Harvesting (and marketing) grain in hope

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corn harvest
Corn harvest (Farm and Dairy file photo)

More than any other time in recent memory, farmers this year are harvesting in hope. That is, their collective marketing plan is to hope that prices get better. It remains to be seen if that hope is justified.

Talk to elevators and processors in our region and the talk is consistent. There was no move by the producers to do any pricing as this crop was developing. There was never a price that inspired sales, and yields did not make sales necessary. We all know how this works. The easiest grain to buy from a producer is the grain he knows will not fit in the bins.

In years of high yields, there is pressure to reward any upward movement in price with some small sales to guarantee a home for the surplus. Then, if a real rally develops, forward sales reward the market for purely reasons of price. In like manner, it is hard to buy the bushels from producers when prices are low and there is space in the bins.

That is where we are this year. Some years the need for cash flow dictates sales, but that has not been the case recently. Particularly in northeast Ohio, revenues to landowners from the shale oil patch have affected grain marketing decisions. In some cases, those effects are permanent ,as many farmers used gas checks to put up grain bins and buy semis.

This last year we are far enough away from the high-priced years that the need for cash flow is emerging again, but there is little sense that farmers are really hungry right now.

So, here we are with the crop mostly harvested, mostly in the bins at home, and mostly unprotected on price. The farmers are looking for a reason to sell, and right now that may be only a matter of work load and history. When January and February come, they move grain simply because that is when they are used to making time for it, and because the bankers want the operating loans turned over.

Getting major movement that is caused by price incentive does not seem likely right now. That is, eventually the grain will move, and there will be a reason for it. Right now we don’t see the reason yet.

Kickin’ back

If I had to find one word to describe harvest, it would be “unhurried.” Farmers are the most comfortable about progress now as in any time I can remember. We are historically early in northeast Ohio, even if that is because of drought stress and not because of normal maturity.

Fall tillage has been kept up behind the combines. Cover crops are planted, the remaining acres in some cases remain only because the farmers are willing to let corn stand to dry some more. Pity the elevator that needed drying income this year! Corn coming off at 17 percent moisture in the middle of October is something I never expected to see, but I did this year.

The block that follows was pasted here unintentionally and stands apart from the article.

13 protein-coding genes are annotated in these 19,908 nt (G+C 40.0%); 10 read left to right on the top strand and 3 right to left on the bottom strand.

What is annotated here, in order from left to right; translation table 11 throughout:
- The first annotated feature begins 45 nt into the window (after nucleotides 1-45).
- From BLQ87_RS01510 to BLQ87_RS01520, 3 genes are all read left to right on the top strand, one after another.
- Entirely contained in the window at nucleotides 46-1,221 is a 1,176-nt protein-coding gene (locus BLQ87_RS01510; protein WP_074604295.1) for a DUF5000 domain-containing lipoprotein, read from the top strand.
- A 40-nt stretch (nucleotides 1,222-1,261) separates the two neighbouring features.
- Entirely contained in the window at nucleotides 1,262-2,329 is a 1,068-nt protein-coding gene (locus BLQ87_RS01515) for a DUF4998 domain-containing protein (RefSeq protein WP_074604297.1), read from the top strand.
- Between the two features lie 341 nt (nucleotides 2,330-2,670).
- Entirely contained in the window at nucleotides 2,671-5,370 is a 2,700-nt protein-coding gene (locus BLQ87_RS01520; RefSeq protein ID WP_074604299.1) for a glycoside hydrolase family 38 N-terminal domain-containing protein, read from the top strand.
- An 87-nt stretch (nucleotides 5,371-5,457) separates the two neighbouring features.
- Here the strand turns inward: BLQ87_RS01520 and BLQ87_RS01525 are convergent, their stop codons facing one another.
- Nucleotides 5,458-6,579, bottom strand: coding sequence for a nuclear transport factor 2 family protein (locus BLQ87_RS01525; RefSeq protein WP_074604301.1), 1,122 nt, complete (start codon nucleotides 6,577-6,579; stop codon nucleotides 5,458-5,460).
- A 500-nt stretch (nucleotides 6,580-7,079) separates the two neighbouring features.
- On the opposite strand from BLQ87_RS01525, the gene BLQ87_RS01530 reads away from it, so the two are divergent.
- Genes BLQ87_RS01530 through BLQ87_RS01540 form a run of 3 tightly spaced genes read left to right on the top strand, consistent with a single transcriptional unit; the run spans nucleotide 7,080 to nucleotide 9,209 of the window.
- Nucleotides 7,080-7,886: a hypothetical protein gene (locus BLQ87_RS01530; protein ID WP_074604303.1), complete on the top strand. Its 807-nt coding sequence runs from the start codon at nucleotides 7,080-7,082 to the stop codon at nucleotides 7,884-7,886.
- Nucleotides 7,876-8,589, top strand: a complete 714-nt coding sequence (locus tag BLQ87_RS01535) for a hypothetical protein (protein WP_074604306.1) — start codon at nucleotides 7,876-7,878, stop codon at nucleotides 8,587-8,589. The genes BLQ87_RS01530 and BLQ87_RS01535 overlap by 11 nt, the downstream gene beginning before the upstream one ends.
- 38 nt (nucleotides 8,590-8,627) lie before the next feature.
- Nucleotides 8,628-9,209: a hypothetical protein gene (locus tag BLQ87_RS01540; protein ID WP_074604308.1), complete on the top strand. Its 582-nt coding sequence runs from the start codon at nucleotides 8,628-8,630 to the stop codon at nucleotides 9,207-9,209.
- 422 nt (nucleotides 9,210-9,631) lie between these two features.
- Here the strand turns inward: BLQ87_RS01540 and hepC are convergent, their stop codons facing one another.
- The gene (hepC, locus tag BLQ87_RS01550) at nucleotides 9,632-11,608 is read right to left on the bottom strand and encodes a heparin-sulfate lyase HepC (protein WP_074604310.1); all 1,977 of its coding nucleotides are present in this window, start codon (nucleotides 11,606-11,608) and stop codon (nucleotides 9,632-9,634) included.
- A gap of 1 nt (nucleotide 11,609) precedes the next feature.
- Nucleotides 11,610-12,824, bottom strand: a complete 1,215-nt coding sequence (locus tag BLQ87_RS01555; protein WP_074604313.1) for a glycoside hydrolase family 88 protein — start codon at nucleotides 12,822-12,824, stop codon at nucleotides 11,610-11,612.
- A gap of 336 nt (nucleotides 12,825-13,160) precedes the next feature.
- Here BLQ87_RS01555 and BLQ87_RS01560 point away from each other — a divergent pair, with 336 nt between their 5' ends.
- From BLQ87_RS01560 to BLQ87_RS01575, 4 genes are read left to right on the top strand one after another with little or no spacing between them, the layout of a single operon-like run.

Percent harvested

Ohio farmers, as of Sunday night, are reported by USDA to have completed 76 percent of the corn harvest. That compares to 46 percent normally. Nationally, we are at 75 percent versus a normal 68. This reflects more of a normal crop and normal crop maturity in the main Corn Belt.

The soybean harvest is 93 percent complete in Ohio, where 67 percent is the norm. The U.S. is at 87 percent finished against an 80 percent average.

The down side

The harvest progress is the bright spot. The harvest prices are not. Recent highs in corn and beans were two and three weeks ago. It seems like once we got well into the crop, the traders got comfortable that the bushels predicted were actually there. Maybe they did once worry about the crop, but they have stopped.

December corn futures hit the recent high of 3.99 3/4 in early October. The contract then declined almost 28 cents in two weeks. We have bounced 11 cents, and were trading 3.83 1/4 early Tuesday as this was written. We are down a cent and a quarter for the day.

November soybean futures are being used to price beans for the last time this week. We will basis to the January contract. The bad news there is that an inverse has developed the last couple of days. This means that the market sees beans worth less now than a few days ago.

The January contract is a couple of cents cheaper than the November, when it normally is five to seven cents better. In recent years this has been only a couple of cents better, but it was better. November beans had the low on Sept. 11 at 8.53 1/4. We saw a rally to a high of 9.19 3/4 on the 14th, but now we are trading at 8.91. That is, however, up six for the day so far.

Wheat is in the process of drifting back to the middle of the recent range. December futures were 4.63 on the fourth of September, then rallied to 5.31 1/2 in a month. Since then we have slipped back to 5.07 1/2, down one and a half this morning.

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